[SciPy-User] lsoda vs. Coulomb friction

Warren Weckesser warren.weckesser@enthought....
Wed Feb 3 19:21:59 CST 2010


Looks like Anne's email arrived while I was finishing mine.  I could 
have save myself some time by simply saying "Yeah, what Anne said."  :)

Warren


Anne Archibald wrote:
> 2010/2/3 David Goldsmith <d.l.goldsmith@gmail.com>:
>
>   
>> "   :
>>     :
>> Returns
>>  -------
>>     :
>>     :
>>  infodict : dict, only returned if full_output == True
>>      Dictionary containing additional output information
>>         :
>>         :
>>      'mused'  a vector of method indicators for each successful time step:
>>               1: adams (nonstiff), 2: bdf (stiff)"
>>
>> Note that it's a _return_ value: apparently with odeint, you can't specify
>> which method to use, you can only "hear" which method the algorithm decided
>> to use for you.
>>     
>
> In particular, odeint always (?) starts with a non-stiff method and
> switches to a stiff method if the problem appears to warrant it. It
> does not seem that odeint ever switches back to a non-stiff method
> even if the problem enters a non-stiff region.
>
> In any case, I'm not sure there's any reason to think that a stiff
> solver will help with the OP's problem, which I think is coming from
> the discontinuity. I suspect what's happening is that initially the
> losses are dominated by the viscosity term, so that the discontinuity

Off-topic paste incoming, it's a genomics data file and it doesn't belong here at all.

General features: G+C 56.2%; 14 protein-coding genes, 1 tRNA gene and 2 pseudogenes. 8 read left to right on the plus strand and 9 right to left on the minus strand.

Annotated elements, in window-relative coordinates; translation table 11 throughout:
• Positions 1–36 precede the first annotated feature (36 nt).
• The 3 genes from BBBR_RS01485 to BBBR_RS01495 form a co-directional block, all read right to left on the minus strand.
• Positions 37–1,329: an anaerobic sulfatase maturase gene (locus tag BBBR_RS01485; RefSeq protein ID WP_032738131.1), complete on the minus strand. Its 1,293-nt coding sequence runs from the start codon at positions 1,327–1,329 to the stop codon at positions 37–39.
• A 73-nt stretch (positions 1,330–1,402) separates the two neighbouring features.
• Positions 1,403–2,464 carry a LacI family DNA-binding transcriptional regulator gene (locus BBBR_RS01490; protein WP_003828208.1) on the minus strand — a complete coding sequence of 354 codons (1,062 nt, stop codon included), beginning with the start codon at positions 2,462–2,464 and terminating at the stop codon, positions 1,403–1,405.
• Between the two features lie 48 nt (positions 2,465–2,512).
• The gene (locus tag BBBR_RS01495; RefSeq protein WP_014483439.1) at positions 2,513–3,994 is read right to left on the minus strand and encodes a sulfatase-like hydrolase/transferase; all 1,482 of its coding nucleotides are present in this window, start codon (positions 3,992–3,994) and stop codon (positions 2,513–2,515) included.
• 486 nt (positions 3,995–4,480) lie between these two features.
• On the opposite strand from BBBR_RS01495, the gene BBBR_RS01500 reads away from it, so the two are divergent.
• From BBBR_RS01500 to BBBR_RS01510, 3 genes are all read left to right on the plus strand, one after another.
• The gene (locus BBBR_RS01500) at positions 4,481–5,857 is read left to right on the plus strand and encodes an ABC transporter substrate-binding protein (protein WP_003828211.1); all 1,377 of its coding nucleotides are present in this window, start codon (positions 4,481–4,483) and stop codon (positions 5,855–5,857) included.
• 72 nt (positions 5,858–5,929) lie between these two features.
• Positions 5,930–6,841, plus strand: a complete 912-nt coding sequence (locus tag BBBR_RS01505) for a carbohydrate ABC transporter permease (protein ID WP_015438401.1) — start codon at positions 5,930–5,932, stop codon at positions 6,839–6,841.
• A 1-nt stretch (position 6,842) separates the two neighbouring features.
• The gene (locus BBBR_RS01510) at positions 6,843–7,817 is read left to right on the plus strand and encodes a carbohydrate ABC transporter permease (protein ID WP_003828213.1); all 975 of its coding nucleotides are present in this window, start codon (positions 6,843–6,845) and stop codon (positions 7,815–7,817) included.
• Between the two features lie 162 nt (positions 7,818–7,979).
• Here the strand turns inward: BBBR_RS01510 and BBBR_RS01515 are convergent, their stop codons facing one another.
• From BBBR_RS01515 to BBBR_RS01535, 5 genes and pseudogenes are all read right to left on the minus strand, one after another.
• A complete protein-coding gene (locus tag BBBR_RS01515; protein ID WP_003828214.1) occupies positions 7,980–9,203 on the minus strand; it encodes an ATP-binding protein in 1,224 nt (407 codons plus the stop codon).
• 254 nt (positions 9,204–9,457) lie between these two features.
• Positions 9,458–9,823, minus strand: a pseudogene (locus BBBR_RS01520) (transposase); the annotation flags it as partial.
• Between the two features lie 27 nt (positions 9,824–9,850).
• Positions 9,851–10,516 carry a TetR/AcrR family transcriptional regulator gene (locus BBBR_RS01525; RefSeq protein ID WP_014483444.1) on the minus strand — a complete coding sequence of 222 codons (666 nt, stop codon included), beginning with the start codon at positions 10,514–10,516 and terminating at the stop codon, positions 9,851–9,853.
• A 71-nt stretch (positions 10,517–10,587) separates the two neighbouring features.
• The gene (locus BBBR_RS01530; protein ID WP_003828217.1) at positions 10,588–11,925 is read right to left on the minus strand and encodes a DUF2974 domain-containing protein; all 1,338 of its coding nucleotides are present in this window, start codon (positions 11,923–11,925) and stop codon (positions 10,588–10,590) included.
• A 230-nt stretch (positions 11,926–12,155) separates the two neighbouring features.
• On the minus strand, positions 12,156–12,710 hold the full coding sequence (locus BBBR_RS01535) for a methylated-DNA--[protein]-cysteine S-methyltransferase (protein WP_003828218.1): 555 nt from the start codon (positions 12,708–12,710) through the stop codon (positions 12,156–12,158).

> doesn't bother the solver much. But when the velocities drop and the
> discontinuous term begins to dominate, the solver tries to match it
> better and better. Since the solver tries to approximate the solution
> with a 4th or 5th order polynomial but the actual solution is probably
> only differentiable once (or not at all), the solver goes crazy trying
> to fit a kink with a curve, and you get zillions of basically useless
> steps.
>
> I can see three ways to solve the problem:
>
> * Declare that when the discontinuity becomes important, the Coulomb
> friction model becomes too crude an approximation, and stop.
> (Obviously if the results agree with experiment this is unnecessary.)
>
> * Come up with a model that describes in more detail what happens at
> that transition; perhaps a smooth roll-off of forces from positive to
> negative, perhaps an additional "stuck area" variable that increases
> near zero velocity and that provides resistance to movement, or
> perhaps some more sophisticated friction model from the literature.
> (Unfortunately the tribology prof I used to work with went back to
> Germany, or I'd ask if he had some suggestions.)
>
> * Model it piecewise: run the solver with a RHS that assumes the
> object is moving to the right, and stop when the velocity hits zero.
> Then figure out whether and which way the object starts moving again,
> and start up a new solver. This requires you to have a solver that can
> stop when a condition is reached, which is a pain with the scipy
> solvers. (I think that odeint can be used in a single-step mode that
> allows you to "back up" using interpolation within the last step, but
> really the right solution is to use a wrapper for lsodar, which
> supports stopping conditions directly.)
>
> Anne
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>   



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